As I type, the snow is falling again. No, not just snow, and not just falling. It's sleet, and it's slicing the night air, encasing the trees, and leaving the snowbanks, roads, and sidewalks coated with a slick skim of ice. We've had one record-breaking snowstorm (32") in Portland this winter, followed by several smaller ones. Mr. Magpie and I have become intimately acquainted with the fancy ergonomically designed shovels we bought for the new house, which, for much of January and February, has looked like some version of these photos I shot earlier in the week:
Yes, it's sweet, and don't get me wrong, we love our Little House in the Snow. I love pretending to be Laura Ingalls Wilder as I put another log on the fire or tunnel my way out the back door, and Mr. Magpie loves chopping wood and practicing new ways to tie his wool muffler, but I'm not kidding when I say we are ready for the Big Shift. If you live in a place with real Winters with a capital W, you know the shift I mean: that palpable change, that first day when you walk outside and realize that the sun has risen just high enough in the sky and lingered just long enough at the end of day to begin to warm the ground. There might still be snow, but beneath it is the soil, and you know this for one reason: suddenly, you can smell it.
And there's the air, too. Even though it's still cold as hell, there's a slight softening. The wind doesn't whip at your cheeks, the cold doesn't sink into your bones. Maybe you even leave your parka unzipped as you shovel the slushsnowice from the driveway.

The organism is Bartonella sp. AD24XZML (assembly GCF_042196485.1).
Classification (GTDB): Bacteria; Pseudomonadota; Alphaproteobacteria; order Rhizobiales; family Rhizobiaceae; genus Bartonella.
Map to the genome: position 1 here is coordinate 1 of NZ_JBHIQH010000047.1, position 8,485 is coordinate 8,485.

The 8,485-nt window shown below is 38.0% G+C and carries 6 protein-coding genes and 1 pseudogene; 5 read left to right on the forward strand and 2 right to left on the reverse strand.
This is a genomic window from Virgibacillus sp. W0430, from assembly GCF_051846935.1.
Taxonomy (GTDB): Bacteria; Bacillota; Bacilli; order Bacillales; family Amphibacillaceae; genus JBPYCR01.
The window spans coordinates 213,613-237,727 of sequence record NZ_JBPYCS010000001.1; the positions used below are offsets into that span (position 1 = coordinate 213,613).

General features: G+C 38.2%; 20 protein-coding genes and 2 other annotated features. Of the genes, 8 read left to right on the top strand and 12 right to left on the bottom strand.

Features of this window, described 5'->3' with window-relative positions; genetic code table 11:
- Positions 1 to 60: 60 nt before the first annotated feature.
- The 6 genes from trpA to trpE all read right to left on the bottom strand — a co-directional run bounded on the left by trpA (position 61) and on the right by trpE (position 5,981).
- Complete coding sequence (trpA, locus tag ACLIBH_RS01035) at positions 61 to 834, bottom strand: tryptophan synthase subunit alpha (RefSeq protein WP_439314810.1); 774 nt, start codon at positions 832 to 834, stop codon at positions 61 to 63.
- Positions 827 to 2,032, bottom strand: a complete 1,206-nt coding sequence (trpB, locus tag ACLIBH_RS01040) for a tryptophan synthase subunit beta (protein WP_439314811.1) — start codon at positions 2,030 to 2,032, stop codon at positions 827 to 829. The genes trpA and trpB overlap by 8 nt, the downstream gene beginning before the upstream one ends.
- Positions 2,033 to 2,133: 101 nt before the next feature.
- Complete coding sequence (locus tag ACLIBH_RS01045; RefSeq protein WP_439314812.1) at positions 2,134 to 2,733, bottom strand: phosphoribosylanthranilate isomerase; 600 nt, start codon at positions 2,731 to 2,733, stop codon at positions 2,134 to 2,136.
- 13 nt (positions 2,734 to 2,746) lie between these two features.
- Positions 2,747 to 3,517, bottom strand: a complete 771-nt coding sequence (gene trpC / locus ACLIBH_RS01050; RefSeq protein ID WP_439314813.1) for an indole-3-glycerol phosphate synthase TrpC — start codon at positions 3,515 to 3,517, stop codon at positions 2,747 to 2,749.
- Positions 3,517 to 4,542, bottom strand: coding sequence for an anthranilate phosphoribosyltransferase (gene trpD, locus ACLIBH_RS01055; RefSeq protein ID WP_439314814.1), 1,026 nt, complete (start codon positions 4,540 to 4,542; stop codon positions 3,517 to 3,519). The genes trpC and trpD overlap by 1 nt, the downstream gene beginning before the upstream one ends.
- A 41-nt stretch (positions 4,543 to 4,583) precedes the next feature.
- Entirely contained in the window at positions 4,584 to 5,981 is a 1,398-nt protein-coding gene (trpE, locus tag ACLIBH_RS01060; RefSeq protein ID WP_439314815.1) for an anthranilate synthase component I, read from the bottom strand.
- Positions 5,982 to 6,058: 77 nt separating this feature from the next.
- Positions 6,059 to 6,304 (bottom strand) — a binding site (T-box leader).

Then early one morning, you spot a Goldfinch on the bird feeder, and he has shed his drab winter coat in favor of brilliant spring gold. And a week or two later, you catch sight of that first scarlet flash of a redwing blackbird. Snow or no snow, Spring has come. The first flowers can't be far behind (let's hope a few of the crocus bulbs I planted in the grass escaped the greedy clutches of my friends the squirrels).
Two days ago, I was in the yard
scolding chatting with the squirrels when I sensed the first wee hint that spring may be on its way. As I watched the sun fall behind the white pines, I actually felt the warmth of its rays. This was all I needed. Back inside I went to pore over my garden catalogs. I'm obsessed right now with roses, everything from my favorite rugosas, to classic climbers and David Austin English roses.
|David Austin Carding Mill|
In my last garden I grew several kinds of roses, including a deep pink wild one that seemed to volunteer itself in gardens all over the neighborhood. Here at the new house, I have certain roses in mind, like "Carding Mill," pictured above, but I'd love to hear from you about some of your favorites, too.
And just because I need a little Summer beauty during Winter's home stretch,I thought I'd share a few photos of roses I've taken over the past three years. Those of you in colder climes can think of them as armfuls of summer's beauty and scent from me to you.
|Cambridge, Massachusetts, Gigi Thibodeau|
|Peaks Island Maine, Gigi Thibodeau|
|London, Gigi Thibodeau|
|At Borough Market, London, Gigi Thibodeau|
|St Paul's Cathedral, London, Gigi Thibodeau|
|Peaks Island, Maine, Gigi Thibodeau|